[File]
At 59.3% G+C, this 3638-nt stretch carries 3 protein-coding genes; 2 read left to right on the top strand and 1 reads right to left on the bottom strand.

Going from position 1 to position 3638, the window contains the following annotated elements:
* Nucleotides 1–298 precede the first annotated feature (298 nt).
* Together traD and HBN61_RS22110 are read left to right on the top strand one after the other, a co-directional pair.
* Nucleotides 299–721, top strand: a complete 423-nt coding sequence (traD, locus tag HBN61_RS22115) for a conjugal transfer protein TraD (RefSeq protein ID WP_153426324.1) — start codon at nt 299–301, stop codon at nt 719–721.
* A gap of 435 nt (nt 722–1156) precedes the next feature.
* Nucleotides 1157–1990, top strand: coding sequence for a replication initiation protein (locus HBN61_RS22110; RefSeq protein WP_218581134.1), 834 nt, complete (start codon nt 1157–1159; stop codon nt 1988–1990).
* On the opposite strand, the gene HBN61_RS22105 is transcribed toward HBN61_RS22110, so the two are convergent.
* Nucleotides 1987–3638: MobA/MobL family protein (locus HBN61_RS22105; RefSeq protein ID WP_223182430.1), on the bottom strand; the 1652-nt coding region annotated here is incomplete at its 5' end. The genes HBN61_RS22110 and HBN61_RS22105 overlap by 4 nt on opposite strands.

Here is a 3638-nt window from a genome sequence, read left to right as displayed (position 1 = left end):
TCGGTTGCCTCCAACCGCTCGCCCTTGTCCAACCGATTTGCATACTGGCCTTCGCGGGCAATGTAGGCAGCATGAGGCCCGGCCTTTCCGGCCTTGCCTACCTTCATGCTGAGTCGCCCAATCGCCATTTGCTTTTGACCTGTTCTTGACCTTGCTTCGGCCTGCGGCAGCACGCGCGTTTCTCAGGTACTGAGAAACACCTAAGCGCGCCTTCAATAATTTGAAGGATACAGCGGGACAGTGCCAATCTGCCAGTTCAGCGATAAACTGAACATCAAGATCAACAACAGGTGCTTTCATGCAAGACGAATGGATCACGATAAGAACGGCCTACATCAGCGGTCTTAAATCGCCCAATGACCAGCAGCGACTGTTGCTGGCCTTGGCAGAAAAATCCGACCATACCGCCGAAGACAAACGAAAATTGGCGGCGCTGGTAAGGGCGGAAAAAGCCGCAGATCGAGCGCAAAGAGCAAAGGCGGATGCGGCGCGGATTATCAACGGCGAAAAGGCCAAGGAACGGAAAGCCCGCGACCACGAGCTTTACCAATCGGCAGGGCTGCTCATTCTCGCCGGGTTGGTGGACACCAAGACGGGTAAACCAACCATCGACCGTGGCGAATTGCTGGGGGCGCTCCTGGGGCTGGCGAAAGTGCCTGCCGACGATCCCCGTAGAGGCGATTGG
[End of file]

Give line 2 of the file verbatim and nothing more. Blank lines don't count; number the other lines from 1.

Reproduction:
Going from position 1 to position 3638, the window contains the following annotated elements: